I've tackled the question of shoe-removal policies before, but the boats are a new angle. One fussy homeowner is one matter; trying to buck an entire subculture of shoe-removal is another:
My husband and I live aboard our boat, and meet many other boaters casually out on the water. It is very common to be invited aboard other boats for a visit or cocktail hour, even though we may have just met.
My dilemma is that I have a medical condition that does not allow me to take off my shoes, and a majority of boaters have a "no shoes aboard" policy. I've even seen custom made "welcome" mats that say, "No shoes, please!" Not very welcoming to the handicapped, I'm afraid.
I feel like my choices are:
1. Ask when the invitation is issued about the shoe policy, and decline "no shoe" boat events. Awkward, since many invites come over the radio where all body language nuance is lost and others are often listening in.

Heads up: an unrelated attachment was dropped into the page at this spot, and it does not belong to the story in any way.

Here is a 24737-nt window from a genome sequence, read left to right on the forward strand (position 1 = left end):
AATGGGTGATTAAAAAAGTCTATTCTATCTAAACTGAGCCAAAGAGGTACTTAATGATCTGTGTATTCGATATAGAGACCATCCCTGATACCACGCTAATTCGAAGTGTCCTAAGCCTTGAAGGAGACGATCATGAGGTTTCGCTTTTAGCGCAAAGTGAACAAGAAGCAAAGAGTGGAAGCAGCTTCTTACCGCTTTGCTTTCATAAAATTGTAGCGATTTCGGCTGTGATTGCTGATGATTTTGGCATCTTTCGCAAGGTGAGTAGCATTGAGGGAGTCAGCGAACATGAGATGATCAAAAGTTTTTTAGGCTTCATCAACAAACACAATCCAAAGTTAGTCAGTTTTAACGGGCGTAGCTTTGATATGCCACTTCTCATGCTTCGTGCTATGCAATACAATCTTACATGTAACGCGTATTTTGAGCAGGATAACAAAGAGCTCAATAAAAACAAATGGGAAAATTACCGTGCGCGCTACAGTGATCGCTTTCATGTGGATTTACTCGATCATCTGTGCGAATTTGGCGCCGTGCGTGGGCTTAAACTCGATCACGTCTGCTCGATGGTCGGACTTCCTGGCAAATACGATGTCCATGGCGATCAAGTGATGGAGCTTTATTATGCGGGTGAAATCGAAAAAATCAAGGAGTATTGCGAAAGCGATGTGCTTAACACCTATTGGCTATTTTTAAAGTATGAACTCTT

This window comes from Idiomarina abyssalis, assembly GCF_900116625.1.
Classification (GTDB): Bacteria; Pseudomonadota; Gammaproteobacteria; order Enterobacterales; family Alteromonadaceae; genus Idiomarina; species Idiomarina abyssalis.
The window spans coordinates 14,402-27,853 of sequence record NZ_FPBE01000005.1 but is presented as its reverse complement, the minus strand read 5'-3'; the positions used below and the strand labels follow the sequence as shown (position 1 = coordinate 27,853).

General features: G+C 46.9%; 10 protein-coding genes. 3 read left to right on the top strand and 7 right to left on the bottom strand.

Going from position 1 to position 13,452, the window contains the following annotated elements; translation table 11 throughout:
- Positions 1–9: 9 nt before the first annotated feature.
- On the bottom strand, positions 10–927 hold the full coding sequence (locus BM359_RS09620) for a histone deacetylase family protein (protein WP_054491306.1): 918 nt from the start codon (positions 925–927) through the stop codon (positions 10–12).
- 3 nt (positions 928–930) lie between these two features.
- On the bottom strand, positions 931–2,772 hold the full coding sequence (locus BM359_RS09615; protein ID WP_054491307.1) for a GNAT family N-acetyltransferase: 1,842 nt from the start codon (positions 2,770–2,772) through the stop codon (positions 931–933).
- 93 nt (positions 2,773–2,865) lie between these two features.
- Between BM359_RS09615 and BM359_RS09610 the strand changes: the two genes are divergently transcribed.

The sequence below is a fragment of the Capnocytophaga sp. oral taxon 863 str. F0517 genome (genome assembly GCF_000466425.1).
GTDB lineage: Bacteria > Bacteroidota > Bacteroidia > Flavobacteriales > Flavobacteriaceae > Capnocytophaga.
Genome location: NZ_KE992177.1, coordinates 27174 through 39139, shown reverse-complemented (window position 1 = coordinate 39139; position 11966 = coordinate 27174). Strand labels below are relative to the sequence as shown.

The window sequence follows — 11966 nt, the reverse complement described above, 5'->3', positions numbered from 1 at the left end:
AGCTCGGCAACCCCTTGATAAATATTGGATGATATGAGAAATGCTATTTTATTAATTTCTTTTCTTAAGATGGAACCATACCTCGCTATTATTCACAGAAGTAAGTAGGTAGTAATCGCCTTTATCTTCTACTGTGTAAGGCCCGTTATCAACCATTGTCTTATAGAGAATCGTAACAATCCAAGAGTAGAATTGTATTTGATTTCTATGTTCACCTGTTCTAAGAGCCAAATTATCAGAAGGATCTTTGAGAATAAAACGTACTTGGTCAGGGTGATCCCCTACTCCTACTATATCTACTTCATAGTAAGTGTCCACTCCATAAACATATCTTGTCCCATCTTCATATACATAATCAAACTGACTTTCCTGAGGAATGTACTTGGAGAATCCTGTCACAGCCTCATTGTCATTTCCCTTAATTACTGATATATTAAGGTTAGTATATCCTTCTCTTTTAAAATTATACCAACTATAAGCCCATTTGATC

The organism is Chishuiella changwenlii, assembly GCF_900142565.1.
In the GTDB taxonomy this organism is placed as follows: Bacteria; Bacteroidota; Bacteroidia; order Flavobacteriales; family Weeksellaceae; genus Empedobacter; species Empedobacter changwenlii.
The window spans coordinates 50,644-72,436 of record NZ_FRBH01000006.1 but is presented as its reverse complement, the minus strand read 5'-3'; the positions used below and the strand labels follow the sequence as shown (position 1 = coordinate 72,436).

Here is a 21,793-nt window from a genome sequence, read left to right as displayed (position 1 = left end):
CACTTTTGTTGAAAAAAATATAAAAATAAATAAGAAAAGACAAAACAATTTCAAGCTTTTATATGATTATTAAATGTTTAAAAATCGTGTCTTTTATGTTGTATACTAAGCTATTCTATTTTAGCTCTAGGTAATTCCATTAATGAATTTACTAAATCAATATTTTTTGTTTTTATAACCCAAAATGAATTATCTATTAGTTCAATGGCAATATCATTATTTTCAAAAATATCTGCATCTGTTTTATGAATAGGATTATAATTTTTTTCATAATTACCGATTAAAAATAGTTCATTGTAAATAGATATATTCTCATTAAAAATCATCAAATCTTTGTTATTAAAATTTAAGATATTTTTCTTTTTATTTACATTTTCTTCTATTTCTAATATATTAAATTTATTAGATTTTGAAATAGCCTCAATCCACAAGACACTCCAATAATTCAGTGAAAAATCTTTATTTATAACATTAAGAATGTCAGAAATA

2. Ask permission when entering the boat for an exception to the "no shoes" rule, and leaving if denied permission (it has happened!) Annoying and embarrassing.
3. Bring those white tyvek booties to slip over my shoes. Ugly and distracting at cocktail parties. "Hey, why the giant white balloon thingies on your feet?"
4. Sit on the outside deck while the party swirls inside. Alienating.
Am I missing a better option? I hope so! I'd love to have a first introduction to potential new friends not always be about my aching feet.
Option #3 seems the least-bad one. The booties are ugly but if everyone is in bare feet, well, c'est la vie. Also, wear them once or twice and I bet a few other people would pick up on it as well: the LW is almost certainly not the only person who dislikes having to remove her shoes.
Advice, dear readers? I'm from Kansas, you know. Boatdwelling etiquette isn't exactly something I grew up with!
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